Why Some Gay and Lesbian Open Relationships Work Well (And Others Don't)




Every year, we at the Gay Couples Institute see many gay and lesbian couples asking for help around open relationships.

Sometimes the couples demonstrate a success story of how an open relationship can work positive benefits into both partners' lives.

Other times, we've seen how an open relationship can be destructive.

We did a lot of research on the subject so that we could understand exactly what makes an open relationship successful.

We'll get to what our research reveals in a moment. But first, let's define what we mean by an open relationship.

What is an open relationship?

An open relationship simply means that you and your partner consider one another your primary partner - and that both of you may have other sexual partners outside the relationship.

Are open relationships more common in gay and lesbian communities?


It does appear that gay and lesbian communities more frequently enjoy open relationships as compared to heterosexuals.

One study found 65% of American gay men and 23% of their lesbian counterparts were in some form of non-monogamous relationship. (This compared to 15% to 28% of heterosexual couples (Blumstein and Schwartz, 1983).)


In a 2006 study, Adams interviewed gay men in Canada. 26% reported being in an exclusive monogamous relationship, with most of those relationships being newer than 3 years.

He noted that those in open relationships distinguished between recreational sex with outside partners and emotional physical intimacy with a primary partner.

Adams' research also revealed that couples tend to implement different kinds of rules in open relationships, with some of the more common ones being:

  • A shared understanding between the partners prior to engaging in non-monogamous behavior.

  • The prohibition of a second sexual encounter with the same outside partner.

  • The prohibition of sleeping overnight at the outside partner’s house.

  • The prohibition of using the primary couple’s bed for outside partner encounters.

  • An agreement to enjoy outside sexual activity only while visiting other cities.


An Australian study found that 52% of the gay couples they interviewed reported being in an open relationship (Modesto, Ramirez, and Brown, 2010).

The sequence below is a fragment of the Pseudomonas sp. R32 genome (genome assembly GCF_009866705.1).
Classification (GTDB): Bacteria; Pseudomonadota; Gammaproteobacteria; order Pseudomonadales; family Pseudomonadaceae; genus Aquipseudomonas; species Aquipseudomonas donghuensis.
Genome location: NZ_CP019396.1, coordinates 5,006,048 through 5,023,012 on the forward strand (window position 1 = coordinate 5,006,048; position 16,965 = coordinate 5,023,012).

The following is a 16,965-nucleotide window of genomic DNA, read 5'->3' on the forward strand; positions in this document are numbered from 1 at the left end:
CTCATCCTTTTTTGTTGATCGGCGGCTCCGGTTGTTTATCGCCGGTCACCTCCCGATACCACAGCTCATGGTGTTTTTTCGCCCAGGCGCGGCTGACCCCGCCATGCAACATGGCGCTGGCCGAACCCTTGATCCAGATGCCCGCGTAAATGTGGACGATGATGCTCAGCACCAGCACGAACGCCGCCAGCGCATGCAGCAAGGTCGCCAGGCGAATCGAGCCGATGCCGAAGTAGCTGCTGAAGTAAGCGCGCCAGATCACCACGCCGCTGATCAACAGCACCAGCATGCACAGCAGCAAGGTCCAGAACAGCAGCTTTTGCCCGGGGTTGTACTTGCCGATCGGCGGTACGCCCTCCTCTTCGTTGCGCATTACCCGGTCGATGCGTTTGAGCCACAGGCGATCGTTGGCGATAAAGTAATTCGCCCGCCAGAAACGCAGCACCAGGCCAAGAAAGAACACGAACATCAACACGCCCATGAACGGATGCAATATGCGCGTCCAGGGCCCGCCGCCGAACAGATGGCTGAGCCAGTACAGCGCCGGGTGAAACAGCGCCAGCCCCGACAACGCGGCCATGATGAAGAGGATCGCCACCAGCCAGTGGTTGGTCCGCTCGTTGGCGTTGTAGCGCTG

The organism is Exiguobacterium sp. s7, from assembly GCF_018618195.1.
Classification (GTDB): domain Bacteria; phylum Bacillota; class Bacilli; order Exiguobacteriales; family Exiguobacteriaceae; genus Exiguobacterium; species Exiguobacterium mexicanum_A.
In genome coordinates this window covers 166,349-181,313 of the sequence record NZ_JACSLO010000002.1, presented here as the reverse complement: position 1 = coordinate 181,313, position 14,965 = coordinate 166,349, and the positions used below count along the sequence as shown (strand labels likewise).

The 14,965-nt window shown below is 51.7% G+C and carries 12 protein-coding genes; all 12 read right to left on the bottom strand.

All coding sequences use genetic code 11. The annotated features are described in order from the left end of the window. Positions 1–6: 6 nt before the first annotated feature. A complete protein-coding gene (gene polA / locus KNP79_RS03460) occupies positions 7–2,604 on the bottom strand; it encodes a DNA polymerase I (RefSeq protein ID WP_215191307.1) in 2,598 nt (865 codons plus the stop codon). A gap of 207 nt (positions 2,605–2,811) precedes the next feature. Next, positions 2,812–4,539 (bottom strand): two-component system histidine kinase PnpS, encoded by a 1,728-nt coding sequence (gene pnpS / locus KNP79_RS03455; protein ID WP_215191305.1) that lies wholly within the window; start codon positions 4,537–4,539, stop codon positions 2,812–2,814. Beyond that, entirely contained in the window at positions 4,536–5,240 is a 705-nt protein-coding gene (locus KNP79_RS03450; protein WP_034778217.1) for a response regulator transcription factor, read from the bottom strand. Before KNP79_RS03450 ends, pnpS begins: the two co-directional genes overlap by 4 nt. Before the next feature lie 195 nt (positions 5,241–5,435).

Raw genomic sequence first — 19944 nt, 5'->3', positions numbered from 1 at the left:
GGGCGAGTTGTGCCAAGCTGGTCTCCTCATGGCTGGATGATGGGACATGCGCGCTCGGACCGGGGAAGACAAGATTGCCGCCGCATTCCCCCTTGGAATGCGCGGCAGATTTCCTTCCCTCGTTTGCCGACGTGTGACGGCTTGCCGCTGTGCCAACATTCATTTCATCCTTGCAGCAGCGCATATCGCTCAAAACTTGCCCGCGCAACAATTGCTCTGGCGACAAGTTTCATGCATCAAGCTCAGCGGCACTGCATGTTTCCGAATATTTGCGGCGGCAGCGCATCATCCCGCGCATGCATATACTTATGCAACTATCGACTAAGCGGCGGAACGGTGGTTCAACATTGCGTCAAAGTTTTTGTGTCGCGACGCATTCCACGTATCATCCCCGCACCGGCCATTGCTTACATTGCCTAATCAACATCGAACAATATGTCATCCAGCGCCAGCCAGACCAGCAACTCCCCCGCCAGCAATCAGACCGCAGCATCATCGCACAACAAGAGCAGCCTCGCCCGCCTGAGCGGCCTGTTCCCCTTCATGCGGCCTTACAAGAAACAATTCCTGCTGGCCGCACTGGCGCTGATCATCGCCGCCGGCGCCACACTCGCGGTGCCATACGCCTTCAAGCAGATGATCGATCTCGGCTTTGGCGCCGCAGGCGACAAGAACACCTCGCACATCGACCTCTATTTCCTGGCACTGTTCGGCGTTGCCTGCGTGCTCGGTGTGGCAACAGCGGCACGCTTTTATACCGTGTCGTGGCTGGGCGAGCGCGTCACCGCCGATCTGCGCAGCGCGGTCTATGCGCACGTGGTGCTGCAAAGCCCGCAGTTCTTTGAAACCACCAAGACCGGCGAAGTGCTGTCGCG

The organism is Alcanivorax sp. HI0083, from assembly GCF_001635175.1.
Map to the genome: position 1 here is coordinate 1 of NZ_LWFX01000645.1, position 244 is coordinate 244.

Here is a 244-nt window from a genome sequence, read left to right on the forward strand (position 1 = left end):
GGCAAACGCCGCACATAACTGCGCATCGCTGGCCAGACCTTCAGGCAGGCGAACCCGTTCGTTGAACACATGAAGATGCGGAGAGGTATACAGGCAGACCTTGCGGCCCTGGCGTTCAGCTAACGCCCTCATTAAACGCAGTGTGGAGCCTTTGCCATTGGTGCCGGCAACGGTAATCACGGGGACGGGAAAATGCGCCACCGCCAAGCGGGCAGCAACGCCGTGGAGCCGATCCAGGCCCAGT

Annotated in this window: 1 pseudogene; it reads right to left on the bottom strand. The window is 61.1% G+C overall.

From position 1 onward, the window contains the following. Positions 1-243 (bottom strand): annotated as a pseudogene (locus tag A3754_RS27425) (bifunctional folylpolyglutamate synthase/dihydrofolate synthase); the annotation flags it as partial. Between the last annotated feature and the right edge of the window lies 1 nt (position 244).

Importantly, there were no differences in relationship satisfaction between the closed and open relationship groups.

What's more, those couples in open relationships that had explicit rules in place were ultimately more satisfied than those without explicit rules.


Finally, in another large study conducted in 2010 in California (Spears and Lowen), both primary members of the partnership were interviewed and followed over time.

Generally, open relationships fared quite well. This was particularly true where couples would:

  • Periodically "close" the relationship if and when one primary partner was experiencing any conflict.

  • Create a greater sense of security for a primary partner dealing with issues of jealousy or other relationship turbulence.


So do open relationships really work?

Yes, according to the research, some open relationships work well, just as some monogamous relationships work well.

What separates those open relationships that are successful from those that fail is really whether appropriate rules are put in place when it comes to outside sexual activity.


What does the Gay Couples Institute recommend to its clients on the issue of open relationships?

We believe that in order to be successful and happy in an open relationship, each primary partner must be able to:

  • Assert boundaries without reprisal from the other.

  • See the open relationship as beneficial from their individual point of view.

  • Be able to access the tools needed to manage conflict productively.



Is the desire for an open relationship waning in the gay community?


Spears and Lowen made another significant finding we wanted to share with you.

A whopping 90% of gay men reported being in monogamous relationships.


And 81% of the 325 single gay men recruited to the study via a Grindr ad reported that they were seeking monogamy.

This may be the start of a huge cultural shift.


Do you find yourself wanting to explore an open relationship? Or perhaps you're currently having problems as a result of an open relationship...

We'd love to hear from you.


We can help to train up you and your partner on the conflict management tools you need to achieve the healthiest, happiest, and most fulfilling relationship possible (open, or not...)


Sources cited:

Jac Brown, 2015. Couple therapy for gay men: exploring sexually open and closed relationships through the lenses of hetero-normative masculinity and attachment style. Journal of Family Therapy.

Modesto Ramirez, O. and Brown, J. (2010) Attachment style, rules regarding sex, and couple satisfaction: a study of gay male couples. Australian & New Zealand Journal of Family Therapy, 31: 202–213.

Spears, B. and Lowen, L. (2010) Beyond Monogamy. Lessons from Long-Term Male Couples in Non-Monogamous Relationships. The Couples Study. http://www.thecouplesstudy.com/

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